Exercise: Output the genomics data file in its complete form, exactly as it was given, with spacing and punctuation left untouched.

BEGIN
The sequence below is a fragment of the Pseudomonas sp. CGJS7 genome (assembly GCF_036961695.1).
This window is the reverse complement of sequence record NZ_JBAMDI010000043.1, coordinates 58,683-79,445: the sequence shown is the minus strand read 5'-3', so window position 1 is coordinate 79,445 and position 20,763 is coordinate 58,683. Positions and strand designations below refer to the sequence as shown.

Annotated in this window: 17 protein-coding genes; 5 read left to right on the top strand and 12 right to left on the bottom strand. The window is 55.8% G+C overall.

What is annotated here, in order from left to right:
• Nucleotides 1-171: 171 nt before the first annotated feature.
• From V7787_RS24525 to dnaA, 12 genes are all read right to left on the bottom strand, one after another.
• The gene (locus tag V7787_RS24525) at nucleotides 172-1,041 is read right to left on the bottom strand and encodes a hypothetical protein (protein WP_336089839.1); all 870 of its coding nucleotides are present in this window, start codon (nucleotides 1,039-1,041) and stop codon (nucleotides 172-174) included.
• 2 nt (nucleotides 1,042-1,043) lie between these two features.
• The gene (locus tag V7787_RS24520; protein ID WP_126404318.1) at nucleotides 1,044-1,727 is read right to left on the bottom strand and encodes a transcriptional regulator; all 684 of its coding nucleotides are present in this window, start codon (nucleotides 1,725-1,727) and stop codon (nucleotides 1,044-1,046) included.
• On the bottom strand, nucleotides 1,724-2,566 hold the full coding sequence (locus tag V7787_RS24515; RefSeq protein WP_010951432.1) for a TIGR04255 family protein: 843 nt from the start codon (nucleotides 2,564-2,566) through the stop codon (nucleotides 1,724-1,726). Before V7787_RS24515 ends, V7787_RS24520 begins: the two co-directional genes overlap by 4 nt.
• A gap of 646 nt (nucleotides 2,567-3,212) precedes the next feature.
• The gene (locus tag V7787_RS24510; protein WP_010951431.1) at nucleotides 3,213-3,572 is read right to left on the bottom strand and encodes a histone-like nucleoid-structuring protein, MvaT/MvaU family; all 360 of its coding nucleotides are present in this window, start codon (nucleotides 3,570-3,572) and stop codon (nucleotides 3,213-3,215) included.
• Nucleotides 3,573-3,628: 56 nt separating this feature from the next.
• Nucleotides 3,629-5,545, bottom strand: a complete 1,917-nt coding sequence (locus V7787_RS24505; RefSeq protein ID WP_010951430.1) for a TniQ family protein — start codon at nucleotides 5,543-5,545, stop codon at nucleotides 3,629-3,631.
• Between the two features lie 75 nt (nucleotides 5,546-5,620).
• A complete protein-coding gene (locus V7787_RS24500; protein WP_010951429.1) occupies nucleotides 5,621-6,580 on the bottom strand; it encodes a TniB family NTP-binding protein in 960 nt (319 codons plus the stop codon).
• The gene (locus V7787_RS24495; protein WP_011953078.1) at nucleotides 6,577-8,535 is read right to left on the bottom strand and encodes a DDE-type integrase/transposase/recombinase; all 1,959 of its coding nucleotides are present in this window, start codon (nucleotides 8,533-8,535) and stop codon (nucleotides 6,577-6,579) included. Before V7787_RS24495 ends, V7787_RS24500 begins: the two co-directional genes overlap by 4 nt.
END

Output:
The sequence below is a fragment of the Pseudomonas sp. CGJS7 genome (assembly GCF_036961695.1).
This window is the reverse complement of sequence record NZ_JBAMDI010000043.1, coordinates 58,683-79,445: the sequence shown is the minus strand read 5'-3', so window position 1 is coordinate 79,445 and position 20,763 is coordinate 58,683. Positions and strand designations below refer to the sequence as shown.

Annotated in this window: 17 protein-coding genes; 5 read left to right on the top strand and 12 right to left on the bottom strand. The window is 55.8% G+C overall.

What is annotated here, in order from left to right:
• Nucleotides 1-171: 171 nt before the first annotated feature.
• From V7787_RS24525 to dnaA, 12 genes are all read right to left on the bottom strand, one after another.
• The gene (locus tag V7787_RS24525) at nucleotides 172-1,041 is read right to left on the bottom strand and encodes a hypothetical protein (protein WP_336089839.1); all 870 of its coding nucleotides are present in this window, start codon (nucleotides 1,039-1,041) and stop codon (nucleotides 172-174) included.
• 2 nt (nucleotides 1,042-1,043) lie between these two features.
• The gene (locus tag V7787_RS24520; protein ID WP_126404318.1) at nucleotides 1,044-1,727 is read right to left on the bottom strand and encodes a transcriptional regulator; all 684 of its coding nucleotides are present in this window, start codon (nucleotides 1,725-1,727) and stop codon (nucleotides 1,044-1,046) included.
• On the bottom strand, nucleotides 1,724-2,566 hold the full coding sequence (locus tag V7787_RS24515; RefSeq protein WP_010951432.1) for a TIGR04255 family protein: 843 nt from the start codon (nucleotides 2,564-2,566) through the stop codon (nucleotides 1,724-1,726). Before V7787_RS24515 ends, V7787_RS24520 begins: the two co-directional genes overlap by 4 nt.
• A gap of 646 nt (nucleotides 2,567-3,212) precedes the next feature.
• The gene (locus tag V7787_RS24510; protein WP_010951431.1) at nucleotides 3,213-3,572 is read right to left on the bottom strand and encodes a histone-like nucleoid-structuring protein, MvaT/MvaU family; all 360 of its coding nucleotides are present in this window, start codon (nucleotides 3,570-3,572) and stop codon (nucleotides 3,213-3,215) included.
• Nucleotides 3,573-3,628: 56 nt separating this feature from the next.
• Nucleotides 3,629-5,545, bottom strand: a complete 1,917-nt coding sequence (locus V7787_RS24505; RefSeq protein ID WP_010951430.1) for a TniQ family protein — start codon at nucleotides 5,543-5,545, stop codon at nucleotides 3,629-3,631.
• Between the two features lie 75 nt (nucleotides 5,546-5,620).
• A complete protein-coding gene (locus V7787_RS24500; protein WP_010951429.1) occupies nucleotides 5,621-6,580 on the bottom strand; it encodes a TniB family NTP-binding protein in 960 nt (319 codons plus the stop codon).
• The gene (locus V7787_RS24495; protein WP_011953078.1) at nucleotides 6,577-8,535 is read right to left on the bottom strand and encodes a DDE-type integrase/transposase/recombinase; all 1,959 of its coding nucleotides are present in this window, start codon (nucleotides 8,533-8,535) and stop codon (nucleotides 6,577-6,579) included. Before V7787_RS24495 ends, V7787_RS24500 begins: the two co-directional genes overlap by 4 nt.